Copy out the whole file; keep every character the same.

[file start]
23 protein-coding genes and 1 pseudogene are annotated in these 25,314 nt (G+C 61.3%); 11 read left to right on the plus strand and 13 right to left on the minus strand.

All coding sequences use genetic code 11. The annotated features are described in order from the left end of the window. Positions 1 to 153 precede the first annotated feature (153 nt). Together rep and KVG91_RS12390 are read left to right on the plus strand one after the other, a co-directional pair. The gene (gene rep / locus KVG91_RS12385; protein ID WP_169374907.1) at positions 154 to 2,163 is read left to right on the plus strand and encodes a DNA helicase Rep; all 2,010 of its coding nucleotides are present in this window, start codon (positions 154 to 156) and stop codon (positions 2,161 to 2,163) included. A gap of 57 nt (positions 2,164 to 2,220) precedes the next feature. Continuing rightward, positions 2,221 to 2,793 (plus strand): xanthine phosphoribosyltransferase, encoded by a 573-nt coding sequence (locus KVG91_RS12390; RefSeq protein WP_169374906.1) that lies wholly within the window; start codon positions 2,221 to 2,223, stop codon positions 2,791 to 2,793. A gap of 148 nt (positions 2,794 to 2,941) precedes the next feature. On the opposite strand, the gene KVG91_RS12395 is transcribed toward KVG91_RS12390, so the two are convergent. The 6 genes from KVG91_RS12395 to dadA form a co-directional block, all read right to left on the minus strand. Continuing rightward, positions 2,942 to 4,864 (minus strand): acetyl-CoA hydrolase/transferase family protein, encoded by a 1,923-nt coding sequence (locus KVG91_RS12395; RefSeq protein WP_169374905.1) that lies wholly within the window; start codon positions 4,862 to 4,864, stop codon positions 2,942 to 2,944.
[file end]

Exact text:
23 protein-coding genes and 1 pseudogene are annotated in these 25,314 nt (G+C 61.3%); 11 read left to right on the plus strand and 13 right to left on the minus strand.

All coding sequences use genetic code 11. The annotated features are described in order from the left end of the window. Positions 1 to 153 precede the first annotated feature (153 nt). Together rep and KVG91_RS12390 are read left to right on the plus strand one after the other, a co-directional pair. The gene (gene rep / locus KVG91_RS12385; protein ID WP_169374907.1) at positions 154 to 2,163 is read left to right on the plus strand and encodes a DNA helicase Rep; all 2,010 of its coding nucleotides are present in this window, start codon (positions 154 to 156) and stop codon (positions 2,161 to 2,163) included. A gap of 57 nt (positions 2,164 to 2,220) precedes the next feature. Continuing rightward, positions 2,221 to 2,793 (plus strand): xanthine phosphoribosyltransferase, encoded by a 573-nt coding sequence (locus KVG91_RS12390; RefSeq protein WP_169374906.1) that lies wholly within the window; start codon positions 2,221 to 2,223, stop codon positions 2,791 to 2,793. A gap of 148 nt (positions 2,794 to 2,941) precedes the next feature. On the opposite strand, the gene KVG91_RS12395 is transcribed toward KVG91_RS12390, so the two are convergent. The 6 genes from KVG91_RS12395 to dadA form a co-directional block, all read right to left on the minus strand. Continuing rightward, positions 2,942 to 4,864 (minus strand): acetyl-CoA hydrolase/transferase family protein, encoded by a 1,923-nt coding sequence (locus KVG91_RS12395; RefSeq protein WP_169374905.1) that lies wholly within the window; start codon positions 4,862 to 4,864, stop codon positions 2,942 to 2,944.